Who killed Juanita Nielsen?
The Beehive, meanwhile, scores two coups: filming takes place partly inside 202 Victoria Street, with the supportive present-day owner’s permission, while Nielsen’s lover, David Farrell, who was devastated by her murder, is interviewed on camera, and even recreates the phone messages he left for her on the day she disappeared – Steve Dow, The Monthly
On July 4th, 1975 Juanita Nielsen, low-income housing activist, style icon and journalist, known for her large beehive hairdo, went to what she believed was a “business meeting” at The Carousel Club, Kings Cross, Sydney and vanished, never to be seen again.
Installation shot UNSW Galleries, Sydney Festival, 2019.
Juanita was involved in the Green Bans movement, a powerful 1970s alliance between residents and trade unions, that defended the right of low income communities to live in the inner city of Sydney, particularly in Kings Cross and Woolloomooloo. She campaigned against the violent eviction of long term tenants on Victoria Street, Kings Cross, who were being pushed out to make way for the construction of high rise apartment blocks. Her struggle revealed dark connections between developers, organised crime, corrupt police officers and state power; her death forming a riddle which lies at the heart of contemporary Sydney.
In The Beehive Zanny Begg has teamed up with software engineer Andy Nicholson to create a randomised non-linear video installation that allows multiple versions of the story to unfold. There are over 1344 versions of the film, each viewing offering a unique insight into this unsolved mystery.
The Beehive speculates on the circumstances of Nielsen’s murder by presenting 1,344 algorithmically generated possible scenarios, each version pieced together from documentary footage and fictional scenes involving Nielsen (played by various actors). This fragmented, non-linear approach prevents the viewer from seeing the whole picture, or fully resolving their own interpretation of events; after all, the case remains open. What is clear across versions is the connection made between gentrification and colonization, which forms the powerful central message of the work – LAURA FESLIER, ArtAsiaPacific Magazine.
The Beehive won the inaugural $70,000 ACMI and Artbank commission and premiered at ACMI on July 31, 2018. It had its Sydney premiere in the 2019 Sydney Festival at UNSW Galleries and will be exhibited as part of the group show Haunt at IMA, Brisbane in April 2019.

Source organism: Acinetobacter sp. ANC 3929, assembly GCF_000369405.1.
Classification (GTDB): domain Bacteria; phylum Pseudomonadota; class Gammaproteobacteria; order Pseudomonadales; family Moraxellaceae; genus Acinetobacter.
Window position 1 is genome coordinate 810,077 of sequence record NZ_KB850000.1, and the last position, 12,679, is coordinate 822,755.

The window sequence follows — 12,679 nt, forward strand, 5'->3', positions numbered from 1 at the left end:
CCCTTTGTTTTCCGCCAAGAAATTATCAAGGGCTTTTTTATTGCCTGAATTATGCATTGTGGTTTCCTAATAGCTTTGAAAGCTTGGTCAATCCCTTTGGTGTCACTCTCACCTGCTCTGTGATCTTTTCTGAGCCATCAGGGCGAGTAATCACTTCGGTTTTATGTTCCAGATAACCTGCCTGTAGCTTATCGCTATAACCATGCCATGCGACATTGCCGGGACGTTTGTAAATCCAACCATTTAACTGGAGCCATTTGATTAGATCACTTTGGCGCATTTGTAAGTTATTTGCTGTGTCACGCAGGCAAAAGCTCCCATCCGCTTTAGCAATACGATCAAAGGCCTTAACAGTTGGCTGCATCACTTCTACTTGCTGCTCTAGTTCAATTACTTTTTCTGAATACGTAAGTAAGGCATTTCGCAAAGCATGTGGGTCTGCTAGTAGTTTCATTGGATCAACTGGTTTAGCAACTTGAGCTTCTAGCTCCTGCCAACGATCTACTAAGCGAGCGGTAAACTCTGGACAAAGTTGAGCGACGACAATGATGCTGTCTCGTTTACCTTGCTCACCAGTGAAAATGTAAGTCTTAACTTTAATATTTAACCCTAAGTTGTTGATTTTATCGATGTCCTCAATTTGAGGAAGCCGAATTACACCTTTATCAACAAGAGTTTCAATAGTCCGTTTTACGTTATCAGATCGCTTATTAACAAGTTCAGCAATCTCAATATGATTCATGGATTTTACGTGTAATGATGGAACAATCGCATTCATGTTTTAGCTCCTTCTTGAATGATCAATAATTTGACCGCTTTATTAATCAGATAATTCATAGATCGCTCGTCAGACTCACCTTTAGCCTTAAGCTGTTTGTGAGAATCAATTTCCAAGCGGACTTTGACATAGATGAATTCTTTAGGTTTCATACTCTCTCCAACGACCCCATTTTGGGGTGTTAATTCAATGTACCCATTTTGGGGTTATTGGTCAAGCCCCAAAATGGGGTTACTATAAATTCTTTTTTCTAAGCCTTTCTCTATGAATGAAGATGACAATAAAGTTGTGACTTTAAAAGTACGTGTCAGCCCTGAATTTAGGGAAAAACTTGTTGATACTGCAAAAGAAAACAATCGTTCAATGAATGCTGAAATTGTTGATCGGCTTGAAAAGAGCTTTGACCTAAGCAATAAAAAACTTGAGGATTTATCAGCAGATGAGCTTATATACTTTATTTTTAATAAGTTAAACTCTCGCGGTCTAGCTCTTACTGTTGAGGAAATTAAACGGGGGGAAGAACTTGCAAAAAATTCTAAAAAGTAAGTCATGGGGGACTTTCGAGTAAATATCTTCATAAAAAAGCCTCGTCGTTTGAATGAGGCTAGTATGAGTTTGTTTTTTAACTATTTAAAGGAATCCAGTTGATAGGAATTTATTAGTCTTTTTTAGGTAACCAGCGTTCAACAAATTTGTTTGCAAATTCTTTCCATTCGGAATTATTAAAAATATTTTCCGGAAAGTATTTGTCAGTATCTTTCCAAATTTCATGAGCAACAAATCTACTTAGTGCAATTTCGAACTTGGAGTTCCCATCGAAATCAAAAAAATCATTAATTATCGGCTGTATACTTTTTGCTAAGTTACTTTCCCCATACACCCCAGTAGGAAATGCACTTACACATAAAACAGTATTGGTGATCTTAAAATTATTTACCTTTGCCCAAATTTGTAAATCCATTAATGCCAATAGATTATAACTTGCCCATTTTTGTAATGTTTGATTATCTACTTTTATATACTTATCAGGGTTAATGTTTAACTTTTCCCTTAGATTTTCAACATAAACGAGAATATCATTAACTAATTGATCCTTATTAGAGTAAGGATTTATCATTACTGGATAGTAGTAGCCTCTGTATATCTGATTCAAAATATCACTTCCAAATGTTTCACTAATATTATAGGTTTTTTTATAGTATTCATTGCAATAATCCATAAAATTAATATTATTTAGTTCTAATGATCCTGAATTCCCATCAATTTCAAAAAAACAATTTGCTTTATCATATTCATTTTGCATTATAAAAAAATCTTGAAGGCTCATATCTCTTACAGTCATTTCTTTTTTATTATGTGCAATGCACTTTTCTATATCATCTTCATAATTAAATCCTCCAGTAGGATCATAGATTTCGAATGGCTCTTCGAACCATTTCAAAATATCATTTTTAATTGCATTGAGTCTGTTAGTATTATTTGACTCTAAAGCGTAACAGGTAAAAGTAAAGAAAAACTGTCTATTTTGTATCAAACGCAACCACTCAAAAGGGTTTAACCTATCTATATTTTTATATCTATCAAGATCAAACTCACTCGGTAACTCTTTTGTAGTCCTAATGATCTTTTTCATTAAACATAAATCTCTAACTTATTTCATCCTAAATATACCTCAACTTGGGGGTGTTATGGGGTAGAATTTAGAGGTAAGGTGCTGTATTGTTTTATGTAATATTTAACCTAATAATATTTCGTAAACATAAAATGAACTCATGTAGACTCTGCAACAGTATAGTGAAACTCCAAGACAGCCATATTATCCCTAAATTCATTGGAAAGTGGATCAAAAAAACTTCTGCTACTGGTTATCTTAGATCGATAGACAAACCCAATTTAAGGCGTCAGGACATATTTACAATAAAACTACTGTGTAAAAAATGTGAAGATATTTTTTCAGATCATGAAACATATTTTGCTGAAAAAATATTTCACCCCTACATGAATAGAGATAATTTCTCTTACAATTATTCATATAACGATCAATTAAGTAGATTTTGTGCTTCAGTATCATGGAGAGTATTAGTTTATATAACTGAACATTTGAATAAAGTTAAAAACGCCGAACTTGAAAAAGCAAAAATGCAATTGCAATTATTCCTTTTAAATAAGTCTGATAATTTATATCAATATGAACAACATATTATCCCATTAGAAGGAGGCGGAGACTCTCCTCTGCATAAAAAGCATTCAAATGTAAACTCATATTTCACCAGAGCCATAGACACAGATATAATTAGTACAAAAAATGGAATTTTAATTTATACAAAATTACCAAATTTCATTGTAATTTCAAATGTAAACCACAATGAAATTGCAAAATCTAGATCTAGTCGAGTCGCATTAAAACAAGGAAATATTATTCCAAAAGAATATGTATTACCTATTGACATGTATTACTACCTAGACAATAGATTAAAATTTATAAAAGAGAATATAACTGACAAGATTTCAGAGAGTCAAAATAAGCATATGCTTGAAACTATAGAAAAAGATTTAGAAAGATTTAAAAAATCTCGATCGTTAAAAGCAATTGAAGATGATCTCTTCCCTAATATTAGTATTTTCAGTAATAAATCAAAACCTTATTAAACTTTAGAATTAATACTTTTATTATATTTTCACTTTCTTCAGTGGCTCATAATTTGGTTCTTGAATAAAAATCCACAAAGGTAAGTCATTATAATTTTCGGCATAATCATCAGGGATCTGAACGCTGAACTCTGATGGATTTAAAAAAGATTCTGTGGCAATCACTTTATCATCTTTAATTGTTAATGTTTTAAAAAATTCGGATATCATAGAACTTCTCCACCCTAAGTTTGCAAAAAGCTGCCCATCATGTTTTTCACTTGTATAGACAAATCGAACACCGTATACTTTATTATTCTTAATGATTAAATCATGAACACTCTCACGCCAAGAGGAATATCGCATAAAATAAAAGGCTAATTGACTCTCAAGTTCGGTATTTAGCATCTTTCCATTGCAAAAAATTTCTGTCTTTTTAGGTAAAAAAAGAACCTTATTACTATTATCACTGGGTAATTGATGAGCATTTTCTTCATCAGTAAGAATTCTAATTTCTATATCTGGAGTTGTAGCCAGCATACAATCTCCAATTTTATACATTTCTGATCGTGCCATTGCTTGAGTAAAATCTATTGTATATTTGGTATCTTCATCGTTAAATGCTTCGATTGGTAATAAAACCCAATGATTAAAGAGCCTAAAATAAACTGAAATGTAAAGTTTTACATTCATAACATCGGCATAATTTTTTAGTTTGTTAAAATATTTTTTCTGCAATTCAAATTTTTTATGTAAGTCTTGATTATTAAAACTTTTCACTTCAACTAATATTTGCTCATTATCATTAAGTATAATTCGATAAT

Creative Producer for the project was Philippa Bateman, Enigma Machine Productions.
While The Beehive is the important story of an unsolved murder of someone who spoke truth to power and campaigned against gentrification and the erasure of community, the film’s form makes us do the cognitive work of connecting the pieces and finding patterns. In presenting us with more versions than we will surely watch, and an awareness of material that we will not see, The Beehive highlights not only what can be known, but also what cannot – KIM MUNRO, The Conversation.
Pamela Rabe in The Beehive, still.
In the News:
The Lady Vanishes, The Monthly, Steve Dow, 2019
ABC News, January 5, 2019
Radio National Interview, February 7, 2019
The mystery of Juanita Nielsen’s murder is retold – 1344 times: Sydney Morning Herald, July 31, 2018
Opening The Beehive: Broadsheet, Melbourne, August 16, 2018
The Beehive, a documentary in 1,344 versions: The Conversation, Kim Munro, September 18, 2018
Review for Screen Hub, Gina Fairly, January 8, 2019
Mystifying filmic mosaic of Juanita Nielsen’s murder: The Guardian, Andrew Frost, August 2, 2018.
The Beehive, ArtAsiaPacific, Laura Feslier, October 2018.
Radical Sydney: program of events coordinated by UNSW Galleries to coincide with The Beehive, Sydney Festival, 2019.
Production still, Emma Jackson. Photo Philippa Bateman.
Koco Carey, Julie Cooper, Megan Drury, Erica Englert, Amala Groom, Vashti Hughes, Emma Jackson, Jennine Khalik, Ivy D’Orsogna, Maria Tran, Ebube Uba and Amelie Vanderstock
Ester – Bronwyn Penrith
John Glebe – Tim Burns
Debbie – Saoirse Nicholson
Frank Theeman – Nicolas Hope
Eddie Trigg – Taylor Wiese
Loretta Crawford – Nyx Calder
Jim Anderson – Sebastian Goldspink
Joe Meissner – Warren Coulton
Policeman – Adam Hilbery
Poker Dealer – Harrison Milas
Showgirl – Teneale Clifford
Production still of Ivy D’Orsonga. Photo by Zanny Begg.
Writer/Director/Editor – Zanny Begg
Creative Producer/Script Editor – Philippa Bateman
Line Producer – Sharon Abela
Director of Photography – Emma Paine
Sound Design – Hugh Fasher
Costume – Matthew Stegh
Make Up – Annette McKenzie
Hair – David Grainger
Composers – Jasmine Guffond and James Brown
Singer: – Mara Knežević
Software Engineer – Andy Nicholson
Bee Handlers – Doug Purdie and Vicky Brown, The Urban Beehive
Bee Photographs – Sam Droege
“Concrete and Glass” written and sung by Mick Fowler, 1973.
An Enigma Machine Production.